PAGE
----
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Bruce Senator v. Matthew Cates

IN THE UNITED STATES DISTRICT COURT FOR THE EASTERN DISTRICT OF CALIFORNIA


June 4, 2012

BRUCE SENATOR, PLAINTIFF,
v.
MATTHEW CATES, ET AL., DEFENDANTS.

ORDER

Plaintiff is a state prisoner, proceeding pro se, presenting claims pursuant to 42 U.S.C. §§ 1983 and 1985, the Americans with Disabilities Act, and supplemental state law claims. He has also filed an application to proceed in forma pauperis under 28 U.S.C. § 1915. On August 11, 2011, plaintiff consented to Magistrate Judge jurisdiction in this action pursuant to 28 U.S.C. § 636(c). See Doc. No. 4.

The federal in forma pauperis statute includes a limitation on the number of actions in which a prisoner can proceed in forma pauperis. The statute provides as follows:

In no event shall a prisoner bring a civil action or appeal a judgment in a civil action or proceeding under [§ 1915] if the prisoner has, on 3 or more prior occasions, while incarcerated or detained in any facility, brought an action or appeal in a court of the United States that was dismissed on the grounds that it is frivolous, malicious, or fails to state a claim upon which relief may be granted, unless the prisoner is under imminent danger of serious physical injury.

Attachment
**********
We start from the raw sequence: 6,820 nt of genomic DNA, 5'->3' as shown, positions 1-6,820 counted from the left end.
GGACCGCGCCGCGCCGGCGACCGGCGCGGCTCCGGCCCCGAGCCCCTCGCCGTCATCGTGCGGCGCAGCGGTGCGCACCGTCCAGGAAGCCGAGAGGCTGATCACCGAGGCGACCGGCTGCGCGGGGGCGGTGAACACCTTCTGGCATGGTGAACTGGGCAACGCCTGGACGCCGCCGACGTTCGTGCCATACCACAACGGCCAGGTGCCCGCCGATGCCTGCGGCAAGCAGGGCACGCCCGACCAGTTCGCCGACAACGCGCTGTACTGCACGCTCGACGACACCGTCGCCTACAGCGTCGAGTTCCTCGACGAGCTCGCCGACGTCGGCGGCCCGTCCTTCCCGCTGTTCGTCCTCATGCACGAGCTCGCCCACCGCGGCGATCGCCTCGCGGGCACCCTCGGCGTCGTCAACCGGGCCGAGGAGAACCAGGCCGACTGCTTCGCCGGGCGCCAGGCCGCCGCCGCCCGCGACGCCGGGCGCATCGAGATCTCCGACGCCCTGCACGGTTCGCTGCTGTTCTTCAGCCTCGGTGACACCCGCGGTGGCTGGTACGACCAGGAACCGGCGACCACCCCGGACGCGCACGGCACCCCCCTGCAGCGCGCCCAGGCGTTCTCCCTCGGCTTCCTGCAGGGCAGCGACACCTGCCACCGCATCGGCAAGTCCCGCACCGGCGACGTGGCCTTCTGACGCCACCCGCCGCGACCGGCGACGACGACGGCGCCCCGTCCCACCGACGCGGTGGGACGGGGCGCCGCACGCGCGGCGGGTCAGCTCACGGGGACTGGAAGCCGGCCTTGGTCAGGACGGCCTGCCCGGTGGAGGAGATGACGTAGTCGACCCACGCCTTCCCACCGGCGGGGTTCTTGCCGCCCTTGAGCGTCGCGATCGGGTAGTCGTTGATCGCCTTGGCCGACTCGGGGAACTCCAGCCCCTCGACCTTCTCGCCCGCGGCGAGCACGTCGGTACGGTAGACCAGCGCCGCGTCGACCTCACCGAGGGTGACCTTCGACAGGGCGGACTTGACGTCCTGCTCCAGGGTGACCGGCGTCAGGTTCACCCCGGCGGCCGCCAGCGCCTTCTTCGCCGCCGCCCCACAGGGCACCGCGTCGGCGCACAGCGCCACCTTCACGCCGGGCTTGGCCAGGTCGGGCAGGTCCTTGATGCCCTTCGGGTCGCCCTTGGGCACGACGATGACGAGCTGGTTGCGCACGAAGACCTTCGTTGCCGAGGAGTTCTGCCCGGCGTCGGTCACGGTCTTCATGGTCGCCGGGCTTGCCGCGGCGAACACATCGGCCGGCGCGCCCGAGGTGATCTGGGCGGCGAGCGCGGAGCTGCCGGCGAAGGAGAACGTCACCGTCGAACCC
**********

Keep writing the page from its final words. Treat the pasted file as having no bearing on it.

28 U.S.C. § 1915(g). Thus, the court must determine whether plaintiff has, on three or more occasions prior to the filing of this new action, brought a civil action or appeal that was dismissed on the grounds that it was frivolous, malicious, or failed to state a claim upon which relief could be granted. A "plaintiff has 'brought' an action for the purposes of § 1915(g) when he submits a complaint and request to proceed in forma pauperis to the court." O'Neal v. Price, 531 F.3d 1146, 1152 (9th Cir. 2008). Where a district court disposes of a prisoner's complaint without prepayment of fees on the grounds that the submitted complaint is frivolous, malicious or fails to state a claim upon which relief may be granted, the complaint has been "dismissed" for purposes of § 1915(g). Id. at 1153. "[A] dismissal ripens into a strike for §1915(g) purposes on the date of the Supreme Court's denial or dismissal of a petition for writ of certiorari, if the prisoner filed one, or from the date when the time to file a petition for writ of certiorari expires, if he did not." Silva v. DiVittorio, 658 F.3d 1090, 1100 (9th Cir. 2011) (internal quotation marks omitted).